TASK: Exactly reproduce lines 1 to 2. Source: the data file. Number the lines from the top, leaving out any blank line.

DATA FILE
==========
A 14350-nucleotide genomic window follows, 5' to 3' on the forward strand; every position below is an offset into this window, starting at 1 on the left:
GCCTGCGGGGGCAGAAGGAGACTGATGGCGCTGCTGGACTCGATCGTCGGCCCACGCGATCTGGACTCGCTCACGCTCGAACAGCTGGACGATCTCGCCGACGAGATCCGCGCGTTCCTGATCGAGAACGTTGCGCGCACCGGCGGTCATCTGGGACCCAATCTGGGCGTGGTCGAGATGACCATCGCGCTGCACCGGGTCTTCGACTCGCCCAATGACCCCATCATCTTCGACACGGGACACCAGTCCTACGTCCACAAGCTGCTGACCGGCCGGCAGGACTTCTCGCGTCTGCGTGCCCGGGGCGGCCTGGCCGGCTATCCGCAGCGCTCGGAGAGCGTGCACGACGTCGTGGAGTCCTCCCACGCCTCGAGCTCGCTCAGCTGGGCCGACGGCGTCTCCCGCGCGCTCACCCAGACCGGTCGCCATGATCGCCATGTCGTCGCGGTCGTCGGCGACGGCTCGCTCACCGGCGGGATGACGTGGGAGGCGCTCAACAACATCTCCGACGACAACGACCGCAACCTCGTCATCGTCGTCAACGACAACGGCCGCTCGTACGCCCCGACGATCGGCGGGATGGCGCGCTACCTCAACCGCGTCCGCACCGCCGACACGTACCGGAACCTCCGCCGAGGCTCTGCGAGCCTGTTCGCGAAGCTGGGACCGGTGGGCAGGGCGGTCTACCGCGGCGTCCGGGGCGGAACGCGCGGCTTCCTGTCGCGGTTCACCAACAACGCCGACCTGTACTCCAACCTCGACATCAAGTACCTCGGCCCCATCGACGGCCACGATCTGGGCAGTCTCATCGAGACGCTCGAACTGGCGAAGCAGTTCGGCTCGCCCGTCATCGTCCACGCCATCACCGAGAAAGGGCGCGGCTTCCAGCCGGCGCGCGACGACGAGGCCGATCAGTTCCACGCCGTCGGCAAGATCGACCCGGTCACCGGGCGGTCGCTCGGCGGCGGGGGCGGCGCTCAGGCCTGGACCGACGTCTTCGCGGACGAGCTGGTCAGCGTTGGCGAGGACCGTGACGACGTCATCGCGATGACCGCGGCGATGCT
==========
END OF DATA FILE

A 14350-nucleotide genomic window follows, 5' to 3' on the forward strand; every position below is an offset into this window, starting at 1 on the left:
GCCTGCGGGGGCAGAAGGAGACTGATGGCGCTGCTGGACTCGATCGTCGGCCCACGCGATCTGGACTCGCTCACGCTCGAACAGCTGGACGATCTCGCCGACGAGATCCGCGCGTTCCTGATCGAGAACGTTGCGCGCACCGGCGGTCATCTGGGACCCAATCTGGGCGTGGTCGAGATGACCATCGCGCTGCACCGGGTCTTCGACTCGCCCAATGACCCCATCATCTTCGACACGGGACACCAGTCCTACGTCCACAAGCTGCTGACCGGCCGGCAGGACTTCTCGCGTCTGCGTGCCCGGGGCGGCCTGGCCGGCTATCCGCAGCGCTCGGAGAGCGTGCACGACGTCGTGGAGTCCTCCCACGCCTCGAGCTCGCTCAGCTGGGCCGACGGCGTCTCCCGCGCGCTCACCCAGACCGGTCGCCATGATCGCCATGTCGTCGCGGTCGTCGGCGACGGCTCGCTCACCGGCGGGATGACGTGGGAGGCGCTCAACAACATCTCCGACGACAACGACCGCAACCTCGTCATCGTCGTCAACGACAACGGCCGCTCGTACGCCCCGACGATCGGCGGGATGGCGCGCTACCTCAACCGCGTCCGCACCGCCGACACGTACCGGAACCTCCGCCGAGGCTCTGCGAGCCTGTTCGCGAAGCTGGGACCGGTGGGCAGGGCGGTCTACCGCGGCGTCCGGGGCGGAACGCGCGGCTTCCTGTCGCGGTTCACCAACAACGCCGACCTGTACTCCAACCTCGACATCAAGTACCTCGGCCCCATCGACGGCCACGATCTGGGCAGTCTCATCGAGACGCTCGAACTGGCGAAGCAGTTCGGCTCGCCCGTCATCGTCCACGCCATCACCGAGAAAGGGCGCGGCTTCCAGCCGGCGCGCGACGACGAGGCCGATCAGTTCCACGCCGTCGGCAAGATCGACCCGGTCACCGGGCGGTCGCTCGGCGGCGGGGGCGGCGCTCAGGCCTGGACCGACGTCTTCGCGGACGAGCTGGTCAGCGTTGGCGAGGACCGTGACGACGTCATCGCGATGACCGCGGCGATGCT